I am watching the Mike Paradinas one. Steve Beckett will be next. Will watch Mark Pritchard too, i hope he talks about Global Communication, but i doubt. Tom Middleton one isn't loading. There must be some problem.

#38 magdog

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Posted 13 May 2010 - 09:55 AM

Watched the Mark Pritchard interview, not much about Global Communication, but it's a good listen all the same.

gotta shoot...

#39 magdog

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Posted 13 May 2010 - 06:29 PM

gotta see that Steve Beckett interview. didn't know about that one. cheers!


Hi Sirch, pleasure mate.. glad to add something worth watching.
gonna have to watch the Steve Beckett one again myself.
keep checking back at the site if an interview doesn't work.. i waited months for the Ed Handley one to become available.

noticed a guy called gerald has been added recently too..
hope he talks about the manc 808 state days and his visit to detroit and transmat.

#40 Guest_ruiagnelo_*

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Posted 13 May 2010 - 06:37 PM

gotta see that Steve Beckett interview. didn't know about that one. cheers!


Hi Sirch, pleasure mate.. glad to add something worth watching.
gonna have to watch the Steve Beckett one again myself.
keep checking back at the site if an interview doesn't work.. i waited months for the Ed Handley one to become available.

noticed a guy called gerald has been added recently too..
hope he talks about the manc 808 state days and his visit to detroit and transmat.


Oh, didn't a guy called gerald. Gotta see that one too.
Did you know 808 state are making a return soon? I read on the web somewhere about a tour and possible new album!

#41 Guest_sirch_*

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Posted 13 May 2010 - 07:20 PM

[quote name='ruiagnelo' date='13 May 2010 - 03:57 PM' timestamp='1273762660' post='1324079']
[quote name='sirch' date='13 May 2010 - 07:55 AM' timestamp='1273762511' post='1324077']
[quote name='Loopz' date='18 May 2008 - 06:34 PM' timestamp='1211132043' post='731379']

and London 1999 was if i remember right, 27th March 1999.
[/quote.]

was that the gig at the Eve Club? in Regent Street?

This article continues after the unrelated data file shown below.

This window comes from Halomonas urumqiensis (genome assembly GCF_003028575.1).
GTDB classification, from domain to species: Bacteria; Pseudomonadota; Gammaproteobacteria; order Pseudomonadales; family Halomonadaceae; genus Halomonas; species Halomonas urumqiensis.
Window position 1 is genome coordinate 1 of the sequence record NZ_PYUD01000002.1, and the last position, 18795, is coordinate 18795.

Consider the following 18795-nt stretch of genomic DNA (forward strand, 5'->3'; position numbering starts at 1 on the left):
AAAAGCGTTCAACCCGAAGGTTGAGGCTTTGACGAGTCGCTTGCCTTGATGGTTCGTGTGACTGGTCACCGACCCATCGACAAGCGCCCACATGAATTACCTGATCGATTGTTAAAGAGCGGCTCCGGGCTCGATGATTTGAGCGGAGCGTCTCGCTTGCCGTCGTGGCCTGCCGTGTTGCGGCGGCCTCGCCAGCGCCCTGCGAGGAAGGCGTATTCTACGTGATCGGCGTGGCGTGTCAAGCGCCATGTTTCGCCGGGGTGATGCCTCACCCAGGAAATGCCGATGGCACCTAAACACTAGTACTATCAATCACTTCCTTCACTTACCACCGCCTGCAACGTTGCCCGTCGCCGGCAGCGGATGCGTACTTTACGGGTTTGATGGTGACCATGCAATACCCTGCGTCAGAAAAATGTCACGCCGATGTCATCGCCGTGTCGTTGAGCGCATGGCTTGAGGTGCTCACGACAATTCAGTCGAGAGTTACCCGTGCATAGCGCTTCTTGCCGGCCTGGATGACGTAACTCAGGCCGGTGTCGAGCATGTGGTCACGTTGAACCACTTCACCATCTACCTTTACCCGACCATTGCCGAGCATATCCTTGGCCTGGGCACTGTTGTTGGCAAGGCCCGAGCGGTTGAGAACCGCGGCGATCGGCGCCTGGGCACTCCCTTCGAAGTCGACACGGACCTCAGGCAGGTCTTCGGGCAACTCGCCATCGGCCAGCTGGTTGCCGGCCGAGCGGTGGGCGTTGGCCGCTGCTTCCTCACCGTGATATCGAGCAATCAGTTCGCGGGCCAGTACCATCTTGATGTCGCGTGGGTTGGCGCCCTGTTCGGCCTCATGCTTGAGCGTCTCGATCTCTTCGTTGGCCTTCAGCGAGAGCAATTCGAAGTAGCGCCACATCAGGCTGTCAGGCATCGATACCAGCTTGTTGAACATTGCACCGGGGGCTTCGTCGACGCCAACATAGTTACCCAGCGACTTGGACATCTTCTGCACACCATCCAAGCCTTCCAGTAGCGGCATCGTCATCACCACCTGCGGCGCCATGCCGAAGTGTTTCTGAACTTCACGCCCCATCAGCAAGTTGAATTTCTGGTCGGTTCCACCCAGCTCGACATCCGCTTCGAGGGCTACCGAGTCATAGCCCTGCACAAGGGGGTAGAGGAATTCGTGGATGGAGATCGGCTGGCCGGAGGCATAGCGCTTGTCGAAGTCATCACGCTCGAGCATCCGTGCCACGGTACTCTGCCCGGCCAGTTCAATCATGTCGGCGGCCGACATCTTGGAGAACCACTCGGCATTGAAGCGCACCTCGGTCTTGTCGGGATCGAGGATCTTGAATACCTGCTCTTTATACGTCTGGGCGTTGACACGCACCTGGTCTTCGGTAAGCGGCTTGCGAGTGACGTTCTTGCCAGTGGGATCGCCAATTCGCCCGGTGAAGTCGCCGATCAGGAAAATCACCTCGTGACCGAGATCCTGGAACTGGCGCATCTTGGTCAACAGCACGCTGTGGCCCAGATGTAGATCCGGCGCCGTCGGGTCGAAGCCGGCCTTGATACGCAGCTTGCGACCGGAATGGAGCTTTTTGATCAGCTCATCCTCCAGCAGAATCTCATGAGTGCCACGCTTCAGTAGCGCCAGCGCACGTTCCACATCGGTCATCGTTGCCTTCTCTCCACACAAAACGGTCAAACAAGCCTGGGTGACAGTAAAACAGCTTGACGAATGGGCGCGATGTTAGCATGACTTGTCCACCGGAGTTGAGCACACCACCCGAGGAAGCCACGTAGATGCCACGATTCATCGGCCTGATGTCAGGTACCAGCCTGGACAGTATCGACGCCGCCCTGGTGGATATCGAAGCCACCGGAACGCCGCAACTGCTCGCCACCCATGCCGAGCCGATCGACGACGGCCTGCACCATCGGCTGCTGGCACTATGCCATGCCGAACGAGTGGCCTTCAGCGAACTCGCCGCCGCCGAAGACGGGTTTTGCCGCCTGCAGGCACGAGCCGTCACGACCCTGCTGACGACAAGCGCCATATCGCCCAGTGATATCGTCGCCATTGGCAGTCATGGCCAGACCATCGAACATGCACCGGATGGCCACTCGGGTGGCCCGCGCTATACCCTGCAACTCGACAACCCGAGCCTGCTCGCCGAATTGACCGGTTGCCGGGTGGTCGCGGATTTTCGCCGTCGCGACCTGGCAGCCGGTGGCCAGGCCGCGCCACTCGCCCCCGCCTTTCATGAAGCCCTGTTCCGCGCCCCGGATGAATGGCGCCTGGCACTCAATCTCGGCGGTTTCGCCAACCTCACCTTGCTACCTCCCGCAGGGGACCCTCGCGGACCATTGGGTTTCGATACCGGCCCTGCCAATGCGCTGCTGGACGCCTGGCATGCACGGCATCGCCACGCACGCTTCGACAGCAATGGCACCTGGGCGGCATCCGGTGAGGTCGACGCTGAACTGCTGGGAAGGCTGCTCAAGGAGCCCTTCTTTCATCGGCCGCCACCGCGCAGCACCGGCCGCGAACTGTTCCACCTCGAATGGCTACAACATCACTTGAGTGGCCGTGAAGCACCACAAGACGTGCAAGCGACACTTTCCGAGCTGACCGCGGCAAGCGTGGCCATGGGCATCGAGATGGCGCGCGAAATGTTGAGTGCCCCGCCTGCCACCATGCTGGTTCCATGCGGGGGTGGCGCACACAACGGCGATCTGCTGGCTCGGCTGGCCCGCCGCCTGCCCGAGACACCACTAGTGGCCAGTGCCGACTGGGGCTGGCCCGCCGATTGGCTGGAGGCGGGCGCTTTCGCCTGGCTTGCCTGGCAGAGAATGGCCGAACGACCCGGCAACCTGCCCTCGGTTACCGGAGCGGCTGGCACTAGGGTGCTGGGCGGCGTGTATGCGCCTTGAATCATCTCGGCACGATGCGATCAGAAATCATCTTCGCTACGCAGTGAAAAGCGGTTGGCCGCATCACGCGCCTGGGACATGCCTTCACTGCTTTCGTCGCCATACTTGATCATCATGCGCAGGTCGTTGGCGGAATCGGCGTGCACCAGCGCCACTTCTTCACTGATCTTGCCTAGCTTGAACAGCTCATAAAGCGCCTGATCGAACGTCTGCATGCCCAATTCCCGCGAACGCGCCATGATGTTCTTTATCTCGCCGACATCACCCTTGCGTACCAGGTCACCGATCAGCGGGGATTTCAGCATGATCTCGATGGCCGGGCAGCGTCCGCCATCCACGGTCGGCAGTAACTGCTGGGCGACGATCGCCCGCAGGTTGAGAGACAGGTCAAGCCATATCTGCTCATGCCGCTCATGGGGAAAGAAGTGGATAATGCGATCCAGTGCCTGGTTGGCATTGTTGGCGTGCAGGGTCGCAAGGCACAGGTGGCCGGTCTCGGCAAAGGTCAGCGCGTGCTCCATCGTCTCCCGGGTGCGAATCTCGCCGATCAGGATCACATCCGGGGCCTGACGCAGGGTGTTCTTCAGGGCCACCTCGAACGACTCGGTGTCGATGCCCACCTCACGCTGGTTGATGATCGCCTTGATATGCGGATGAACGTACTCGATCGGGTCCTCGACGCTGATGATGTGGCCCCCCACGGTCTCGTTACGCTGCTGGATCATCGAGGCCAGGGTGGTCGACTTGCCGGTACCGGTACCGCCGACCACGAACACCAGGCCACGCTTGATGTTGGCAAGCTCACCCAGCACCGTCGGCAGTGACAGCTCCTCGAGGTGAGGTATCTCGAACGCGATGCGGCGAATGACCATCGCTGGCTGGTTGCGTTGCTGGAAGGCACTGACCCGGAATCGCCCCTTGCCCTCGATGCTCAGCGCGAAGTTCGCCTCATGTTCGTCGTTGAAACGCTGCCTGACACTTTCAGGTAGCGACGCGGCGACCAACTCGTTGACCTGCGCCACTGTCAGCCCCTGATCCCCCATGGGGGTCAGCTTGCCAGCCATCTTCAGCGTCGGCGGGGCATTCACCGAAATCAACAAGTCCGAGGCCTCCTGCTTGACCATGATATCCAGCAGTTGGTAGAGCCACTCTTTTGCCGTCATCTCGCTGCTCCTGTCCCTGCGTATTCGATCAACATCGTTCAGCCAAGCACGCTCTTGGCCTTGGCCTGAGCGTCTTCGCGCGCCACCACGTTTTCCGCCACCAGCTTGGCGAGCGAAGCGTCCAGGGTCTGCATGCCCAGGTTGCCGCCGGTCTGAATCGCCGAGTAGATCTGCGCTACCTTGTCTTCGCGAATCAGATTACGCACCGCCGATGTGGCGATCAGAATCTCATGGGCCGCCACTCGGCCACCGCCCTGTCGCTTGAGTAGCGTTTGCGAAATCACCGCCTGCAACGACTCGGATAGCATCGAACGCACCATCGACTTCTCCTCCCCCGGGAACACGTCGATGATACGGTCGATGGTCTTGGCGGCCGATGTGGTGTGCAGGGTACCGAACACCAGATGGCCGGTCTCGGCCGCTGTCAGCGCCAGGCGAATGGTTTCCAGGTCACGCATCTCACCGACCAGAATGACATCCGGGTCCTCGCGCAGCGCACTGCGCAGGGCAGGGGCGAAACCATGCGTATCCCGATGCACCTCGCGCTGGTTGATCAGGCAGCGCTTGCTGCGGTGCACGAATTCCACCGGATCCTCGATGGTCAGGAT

if so, that was in August. i know because i went. :)
[/quote]

You were actually there?
[/quote]

I just realised i got this completely wrong! it was in September, or October,
because Richard James was talking to us about his birthday, which had been in August that year.
i got confused, sorry. funny how the memory can play tricks like that! :)

#42 Guest_sirch_*

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Posted 13 May 2010 - 09:19 PM

gotta see that Steve Beckett interview. didn't know about that one. cheers!


Hi Sirch, pleasure mate.. glad to add something worth watching.
gonna have to watch the Steve Beckett one again myself.
keep checking back at the site if an interview doesn't work.. i waited months for the Ed Handley one to become available.

noticed a guy called gerald has been added recently too..
hope he talks about the manc 808 state days and his visit to detroit and transmat.


Hi Magdog, i watched the Steve Beckett one earlier. it's really interesting, but he seemed a bit nervous.
he kept having to clear his throat and drink water, which is what i do when nervous and having to talk, so can empathise.
he seemed to get a bit bored at towards the end and went off for a piss. prolly all that water he was drinking!
didn't take any questions from the audience really which was a bit shit. i get the impression he's a bit of a shrewd business man.
not just because he didn't take questions, but just listen to him lol..

#43 magdog

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Posted 13 May 2010 - 09:32 PM

just watched the A Guy Called Gerald interview... it's totally fascinating from beginning to end.

he starts by taking you on a short history tour through the electronic music dance scene in manchester starting with the early dub sound of the late 70's into the jazz funk sound of the early 80's then the hacienda days including his work with 808 state and the influence of chicago house and detroit techno. it's all in there along with a more deeper conversation about his work on drum&bass toward the end of the video. love it when he plays the sh-101 and later on a demo using reason - check the track at 01:46.00.. top tune !